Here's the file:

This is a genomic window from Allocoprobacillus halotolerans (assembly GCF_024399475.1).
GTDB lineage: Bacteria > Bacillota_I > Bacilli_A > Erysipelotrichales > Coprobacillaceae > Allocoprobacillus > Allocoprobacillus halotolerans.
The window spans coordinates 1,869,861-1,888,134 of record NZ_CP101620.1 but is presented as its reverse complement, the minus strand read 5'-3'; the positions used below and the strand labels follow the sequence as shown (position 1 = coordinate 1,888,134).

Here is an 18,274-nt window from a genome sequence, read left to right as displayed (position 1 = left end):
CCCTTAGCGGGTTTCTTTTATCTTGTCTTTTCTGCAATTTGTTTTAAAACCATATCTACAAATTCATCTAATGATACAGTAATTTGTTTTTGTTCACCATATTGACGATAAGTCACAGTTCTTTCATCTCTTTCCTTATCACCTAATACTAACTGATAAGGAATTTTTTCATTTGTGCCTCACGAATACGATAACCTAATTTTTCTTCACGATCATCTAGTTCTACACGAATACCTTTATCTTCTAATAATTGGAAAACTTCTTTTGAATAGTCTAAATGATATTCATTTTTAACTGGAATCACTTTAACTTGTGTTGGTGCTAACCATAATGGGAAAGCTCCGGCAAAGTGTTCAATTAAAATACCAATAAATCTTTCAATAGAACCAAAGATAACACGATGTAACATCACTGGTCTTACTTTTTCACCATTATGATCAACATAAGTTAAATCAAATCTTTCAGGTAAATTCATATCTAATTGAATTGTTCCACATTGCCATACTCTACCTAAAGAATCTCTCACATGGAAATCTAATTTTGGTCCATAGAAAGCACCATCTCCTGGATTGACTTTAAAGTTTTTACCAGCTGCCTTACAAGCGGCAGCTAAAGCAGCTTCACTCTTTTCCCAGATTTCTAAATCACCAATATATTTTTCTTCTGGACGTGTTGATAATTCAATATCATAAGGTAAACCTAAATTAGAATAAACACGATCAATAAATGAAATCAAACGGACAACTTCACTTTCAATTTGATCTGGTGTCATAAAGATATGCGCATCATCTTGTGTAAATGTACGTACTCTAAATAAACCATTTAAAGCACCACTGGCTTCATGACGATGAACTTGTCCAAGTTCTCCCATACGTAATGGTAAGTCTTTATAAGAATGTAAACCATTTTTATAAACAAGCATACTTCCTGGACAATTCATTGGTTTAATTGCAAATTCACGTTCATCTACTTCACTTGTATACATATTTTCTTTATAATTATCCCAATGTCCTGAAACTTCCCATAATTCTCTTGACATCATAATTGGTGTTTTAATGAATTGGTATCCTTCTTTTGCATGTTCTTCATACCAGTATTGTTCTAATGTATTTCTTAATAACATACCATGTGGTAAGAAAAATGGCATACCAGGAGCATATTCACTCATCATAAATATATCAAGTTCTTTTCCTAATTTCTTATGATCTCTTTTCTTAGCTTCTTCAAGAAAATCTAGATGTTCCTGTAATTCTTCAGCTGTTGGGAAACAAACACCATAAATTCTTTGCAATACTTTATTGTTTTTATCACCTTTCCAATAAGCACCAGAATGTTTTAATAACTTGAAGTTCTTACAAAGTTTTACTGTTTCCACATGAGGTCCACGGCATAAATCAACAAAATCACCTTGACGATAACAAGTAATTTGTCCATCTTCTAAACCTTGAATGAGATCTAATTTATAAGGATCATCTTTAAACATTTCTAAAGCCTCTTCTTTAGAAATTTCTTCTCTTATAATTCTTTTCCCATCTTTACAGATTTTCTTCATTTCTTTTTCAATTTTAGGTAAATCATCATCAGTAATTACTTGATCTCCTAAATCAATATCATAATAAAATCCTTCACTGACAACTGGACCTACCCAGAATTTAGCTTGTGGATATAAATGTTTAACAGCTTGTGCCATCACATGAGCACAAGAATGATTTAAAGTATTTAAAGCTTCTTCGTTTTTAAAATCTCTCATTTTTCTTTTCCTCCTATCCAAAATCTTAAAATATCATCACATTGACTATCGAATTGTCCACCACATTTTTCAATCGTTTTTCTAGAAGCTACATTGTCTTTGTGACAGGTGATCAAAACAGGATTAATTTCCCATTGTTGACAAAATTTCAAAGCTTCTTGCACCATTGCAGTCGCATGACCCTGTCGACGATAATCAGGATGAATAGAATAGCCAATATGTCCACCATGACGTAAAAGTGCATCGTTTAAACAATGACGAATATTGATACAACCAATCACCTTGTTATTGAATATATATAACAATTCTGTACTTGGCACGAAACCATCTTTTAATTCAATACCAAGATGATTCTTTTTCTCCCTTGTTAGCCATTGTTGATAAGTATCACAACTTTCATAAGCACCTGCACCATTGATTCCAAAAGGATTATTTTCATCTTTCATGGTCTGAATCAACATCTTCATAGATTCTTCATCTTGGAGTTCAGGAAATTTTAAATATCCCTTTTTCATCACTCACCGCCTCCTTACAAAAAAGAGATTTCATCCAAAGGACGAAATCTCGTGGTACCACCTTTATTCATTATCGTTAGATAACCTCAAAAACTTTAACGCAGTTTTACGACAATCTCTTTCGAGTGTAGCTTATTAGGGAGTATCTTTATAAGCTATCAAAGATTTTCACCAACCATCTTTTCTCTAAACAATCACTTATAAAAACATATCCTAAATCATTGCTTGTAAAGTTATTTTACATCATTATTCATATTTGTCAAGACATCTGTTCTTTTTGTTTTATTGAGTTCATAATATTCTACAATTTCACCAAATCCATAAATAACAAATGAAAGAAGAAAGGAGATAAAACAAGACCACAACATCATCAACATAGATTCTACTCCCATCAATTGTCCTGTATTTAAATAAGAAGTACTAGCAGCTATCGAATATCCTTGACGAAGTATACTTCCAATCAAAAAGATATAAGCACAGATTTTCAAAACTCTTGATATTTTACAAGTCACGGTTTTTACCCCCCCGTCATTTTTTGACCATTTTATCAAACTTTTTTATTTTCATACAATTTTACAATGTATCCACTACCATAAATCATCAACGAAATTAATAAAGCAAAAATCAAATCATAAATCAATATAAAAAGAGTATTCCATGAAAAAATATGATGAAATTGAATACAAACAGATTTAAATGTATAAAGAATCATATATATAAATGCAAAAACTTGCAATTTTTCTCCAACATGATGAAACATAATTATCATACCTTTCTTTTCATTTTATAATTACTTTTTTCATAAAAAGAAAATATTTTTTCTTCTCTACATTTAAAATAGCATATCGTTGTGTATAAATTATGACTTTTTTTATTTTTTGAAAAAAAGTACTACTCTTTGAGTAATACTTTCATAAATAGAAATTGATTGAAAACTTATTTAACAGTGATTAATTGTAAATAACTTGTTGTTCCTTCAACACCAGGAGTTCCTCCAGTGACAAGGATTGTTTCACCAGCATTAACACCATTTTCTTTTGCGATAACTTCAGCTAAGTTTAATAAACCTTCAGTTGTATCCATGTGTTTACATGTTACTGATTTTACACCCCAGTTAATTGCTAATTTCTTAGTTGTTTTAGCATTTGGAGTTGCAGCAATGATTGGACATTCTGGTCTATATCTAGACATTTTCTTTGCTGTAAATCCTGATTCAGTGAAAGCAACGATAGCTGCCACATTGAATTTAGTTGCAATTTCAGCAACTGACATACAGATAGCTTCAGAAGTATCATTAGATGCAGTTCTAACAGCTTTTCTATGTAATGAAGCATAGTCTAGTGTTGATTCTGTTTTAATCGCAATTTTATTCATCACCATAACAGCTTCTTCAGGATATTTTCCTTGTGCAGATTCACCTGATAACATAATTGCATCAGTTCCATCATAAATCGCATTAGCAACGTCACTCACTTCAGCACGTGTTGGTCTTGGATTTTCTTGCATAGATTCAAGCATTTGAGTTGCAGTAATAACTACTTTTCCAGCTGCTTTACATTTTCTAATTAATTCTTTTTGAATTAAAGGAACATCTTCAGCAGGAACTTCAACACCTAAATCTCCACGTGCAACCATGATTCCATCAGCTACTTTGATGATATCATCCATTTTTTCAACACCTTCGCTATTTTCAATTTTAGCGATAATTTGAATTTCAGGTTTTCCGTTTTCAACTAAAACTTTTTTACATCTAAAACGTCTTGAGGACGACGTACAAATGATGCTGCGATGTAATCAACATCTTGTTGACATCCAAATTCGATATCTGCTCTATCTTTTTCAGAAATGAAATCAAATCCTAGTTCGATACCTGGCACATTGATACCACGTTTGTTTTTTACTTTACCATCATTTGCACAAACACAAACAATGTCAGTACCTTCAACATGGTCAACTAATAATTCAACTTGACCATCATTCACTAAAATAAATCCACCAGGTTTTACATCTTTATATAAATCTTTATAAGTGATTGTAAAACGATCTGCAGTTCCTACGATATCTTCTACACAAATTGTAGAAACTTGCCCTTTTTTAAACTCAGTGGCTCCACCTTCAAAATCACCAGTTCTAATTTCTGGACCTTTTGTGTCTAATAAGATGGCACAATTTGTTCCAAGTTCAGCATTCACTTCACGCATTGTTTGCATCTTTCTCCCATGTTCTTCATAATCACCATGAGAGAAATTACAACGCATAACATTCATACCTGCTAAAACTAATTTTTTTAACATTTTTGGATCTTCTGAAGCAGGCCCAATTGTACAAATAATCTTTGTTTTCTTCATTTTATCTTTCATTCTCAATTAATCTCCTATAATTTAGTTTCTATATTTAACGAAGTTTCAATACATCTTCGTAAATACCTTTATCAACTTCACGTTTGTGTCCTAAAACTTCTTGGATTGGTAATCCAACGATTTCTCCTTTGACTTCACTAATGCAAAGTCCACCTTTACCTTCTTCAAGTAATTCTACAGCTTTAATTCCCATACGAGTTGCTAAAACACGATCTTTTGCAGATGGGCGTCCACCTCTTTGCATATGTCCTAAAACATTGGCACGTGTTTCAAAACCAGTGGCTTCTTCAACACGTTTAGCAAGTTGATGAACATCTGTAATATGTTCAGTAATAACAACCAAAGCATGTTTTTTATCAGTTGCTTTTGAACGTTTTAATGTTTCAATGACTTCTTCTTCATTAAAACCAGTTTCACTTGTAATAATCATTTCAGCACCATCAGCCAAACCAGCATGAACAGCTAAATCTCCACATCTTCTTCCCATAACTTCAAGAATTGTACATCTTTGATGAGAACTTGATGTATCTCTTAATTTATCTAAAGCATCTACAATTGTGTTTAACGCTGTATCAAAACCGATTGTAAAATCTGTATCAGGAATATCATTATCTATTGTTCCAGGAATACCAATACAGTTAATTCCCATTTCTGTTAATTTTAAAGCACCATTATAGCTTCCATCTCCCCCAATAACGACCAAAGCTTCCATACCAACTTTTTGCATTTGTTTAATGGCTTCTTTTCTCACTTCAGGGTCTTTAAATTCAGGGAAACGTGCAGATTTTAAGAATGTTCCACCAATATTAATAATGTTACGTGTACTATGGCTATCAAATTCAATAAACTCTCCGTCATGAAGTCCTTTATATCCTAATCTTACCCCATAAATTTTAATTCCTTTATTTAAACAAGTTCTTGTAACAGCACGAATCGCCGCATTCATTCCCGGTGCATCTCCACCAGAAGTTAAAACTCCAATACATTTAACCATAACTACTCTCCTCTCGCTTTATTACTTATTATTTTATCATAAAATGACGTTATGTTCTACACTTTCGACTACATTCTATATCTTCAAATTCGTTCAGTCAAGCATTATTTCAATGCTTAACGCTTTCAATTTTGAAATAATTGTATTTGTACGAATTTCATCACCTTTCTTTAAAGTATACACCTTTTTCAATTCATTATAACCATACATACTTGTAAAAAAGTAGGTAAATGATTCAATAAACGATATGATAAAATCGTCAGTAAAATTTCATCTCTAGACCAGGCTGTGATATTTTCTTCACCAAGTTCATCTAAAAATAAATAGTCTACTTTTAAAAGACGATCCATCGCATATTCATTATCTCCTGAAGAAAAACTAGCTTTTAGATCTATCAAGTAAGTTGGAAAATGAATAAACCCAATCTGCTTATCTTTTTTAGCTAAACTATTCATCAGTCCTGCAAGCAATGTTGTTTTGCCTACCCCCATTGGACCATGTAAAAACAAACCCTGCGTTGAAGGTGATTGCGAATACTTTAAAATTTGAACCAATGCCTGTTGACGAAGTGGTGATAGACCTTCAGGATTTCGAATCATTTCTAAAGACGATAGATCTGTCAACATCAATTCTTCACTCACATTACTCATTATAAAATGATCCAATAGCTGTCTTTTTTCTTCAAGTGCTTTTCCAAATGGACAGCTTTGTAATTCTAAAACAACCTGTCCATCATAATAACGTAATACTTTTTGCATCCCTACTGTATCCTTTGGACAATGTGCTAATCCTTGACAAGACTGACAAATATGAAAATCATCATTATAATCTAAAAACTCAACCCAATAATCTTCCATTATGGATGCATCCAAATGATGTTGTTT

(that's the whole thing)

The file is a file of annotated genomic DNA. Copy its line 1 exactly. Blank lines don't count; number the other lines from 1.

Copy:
This is a genomic window from Allocoprobacillus halotolerans (assembly GCF_024399475.1).